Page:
2020 College of Arts and Sciences Distinguished Lecturer
Terry Tempest Williams
Wednesday, April 22, 2020
Free Tickets Available March 2
On April 22, 2020, Drexel University College of Arts and Sciences will proudly welcome its 2020 Distinguished Lecturer, Terry Tempest Williams, naturalist, author and advocate for free speech. Her Earth-Day lecture, “Finding Beauty in a Broken World: From Erosion to an Ethic of Place,” will address how environmental issues are social issues that ultimately become matters of justice.
Taking the question, “What might a different kind of power look like, feel like, and can power be redistributed equitably even beyond our own species?”, Williams will explore what it is to be a “citizen writer,” the role of the humanities in environmentalism, and issues of healthy ecosystems and local economies. The audience is invited to talk with Williams in Q&A that follows.
About Terry Tempest Williams
Often called “a citizen writer,” Terry Tempest Williams is a writer and advocate whose work brings together lyrical prose, advocacy and politics. She is an award-winning author of numerous books, including the environmental literature classic, “Refuge: An Unnatural History of Family and Place;” “An Unspoken Hunger: Stories from the Field;” “The Open Space of Democracy;” “Finding Beauty in a Broken World,” and “Erosion: Essays of Undoing.” Her writing has appeared in The New Yorker, The New York Times, Orion Magazine and numerous anthologies worldwide as a crucial voice for ecological consciousness and social change.
Her book, “The Hour of Land: A Personal Topography of America’s National Parks,” which pays tribute to the centennial of the National Park Service, was a New York Times bestseller, and also won the Mountains & Plains Independent Booksellers Association’s 2016 Reading the West Book Award. Williams is the recipient of a Lannan Literary Fellowship and a John Simon Guggenheim Fellowship in creative nonfiction, and is also currently writer-in-residence at Harvard Divinity School.
Like her writing, Williams cannot be categorized. She has testified before Congress on women’s health issues, been a guest at the White House, camped in the remote regions of Utah and Alaska wildernesses, and worked as “a barefoot artist” in Rwanda. In 2006, she received the Robert Marshall Award from The Wilderness Society, their highest honor given to an American citizen. She also received the Distinguished Achievement Award from the Western American Literature Association and the Wallace Stegner Award, given by the Center of the American West. In 2009, Terry Tempest Williams was featured in Ken Burns’ PBS series on the national parks. In 2014, on the 50th anniversary of the Wilderness Act, Williams received the Sierra Club’s John Muir Award honoring a distinguished record of leadership in American conservation. Williams also received the 2017 Audubon New York Award for Environmental Writing. In 2019, Terry Tempest Williams was awarded The Robert Kirsch Award, a lifetime achievement prize given to a writer with a substantial connection to the American West, and was also elected as a member into the American Academy of Arts and Letters.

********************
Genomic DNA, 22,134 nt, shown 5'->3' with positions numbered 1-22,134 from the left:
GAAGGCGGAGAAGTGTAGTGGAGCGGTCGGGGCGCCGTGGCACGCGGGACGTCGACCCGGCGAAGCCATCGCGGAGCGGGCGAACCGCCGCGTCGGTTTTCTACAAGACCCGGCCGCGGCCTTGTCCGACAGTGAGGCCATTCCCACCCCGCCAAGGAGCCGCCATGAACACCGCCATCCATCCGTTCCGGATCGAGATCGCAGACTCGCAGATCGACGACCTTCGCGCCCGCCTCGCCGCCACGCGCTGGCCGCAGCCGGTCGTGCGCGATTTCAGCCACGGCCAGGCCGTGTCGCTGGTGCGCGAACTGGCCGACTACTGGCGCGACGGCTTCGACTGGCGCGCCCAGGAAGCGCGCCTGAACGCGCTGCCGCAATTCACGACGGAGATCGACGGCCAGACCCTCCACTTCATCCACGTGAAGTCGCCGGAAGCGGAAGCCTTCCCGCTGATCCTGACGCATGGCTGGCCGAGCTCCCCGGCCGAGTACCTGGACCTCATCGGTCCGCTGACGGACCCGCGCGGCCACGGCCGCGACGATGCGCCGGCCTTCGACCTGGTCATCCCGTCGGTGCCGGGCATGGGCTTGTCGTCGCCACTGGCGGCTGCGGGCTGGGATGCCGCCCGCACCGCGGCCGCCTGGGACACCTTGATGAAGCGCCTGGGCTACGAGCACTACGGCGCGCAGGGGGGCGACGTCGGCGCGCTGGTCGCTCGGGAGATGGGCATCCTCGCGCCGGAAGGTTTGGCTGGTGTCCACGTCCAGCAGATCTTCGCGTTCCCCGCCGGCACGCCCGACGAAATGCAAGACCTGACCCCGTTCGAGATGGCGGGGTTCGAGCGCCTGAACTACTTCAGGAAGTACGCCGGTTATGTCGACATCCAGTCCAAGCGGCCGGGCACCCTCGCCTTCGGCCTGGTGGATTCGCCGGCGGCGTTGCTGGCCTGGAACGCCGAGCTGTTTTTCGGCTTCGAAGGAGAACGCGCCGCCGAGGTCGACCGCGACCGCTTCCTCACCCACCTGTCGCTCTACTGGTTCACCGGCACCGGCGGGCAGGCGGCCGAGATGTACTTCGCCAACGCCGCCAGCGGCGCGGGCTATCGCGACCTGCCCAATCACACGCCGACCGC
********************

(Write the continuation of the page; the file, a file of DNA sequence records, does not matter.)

About the Distinguished Lecture Series
The College of Arts and Sciences Distinguished Lecture is free and open to the public. Tickets will be available Monday, March 2, 2020.
Williams will join the growing list of accomplished CoAS distinguished lecturers, which includes author Sir Salman Rushdie, media maven Arianna Huffington, neuroscientist David Eagleman, religion scholar and author Reza Aslan, designer and urban planner Candy Chang, award-winning novelist Zadie Smith, biologist Robert Sapolsky, PhD, podcast host and creator Jad Abumrad, and the creator and host of “Fresh Air,” Terry Gross.
Please direct any inquiries regarding the event to Jennifer Yusin at email@example.com.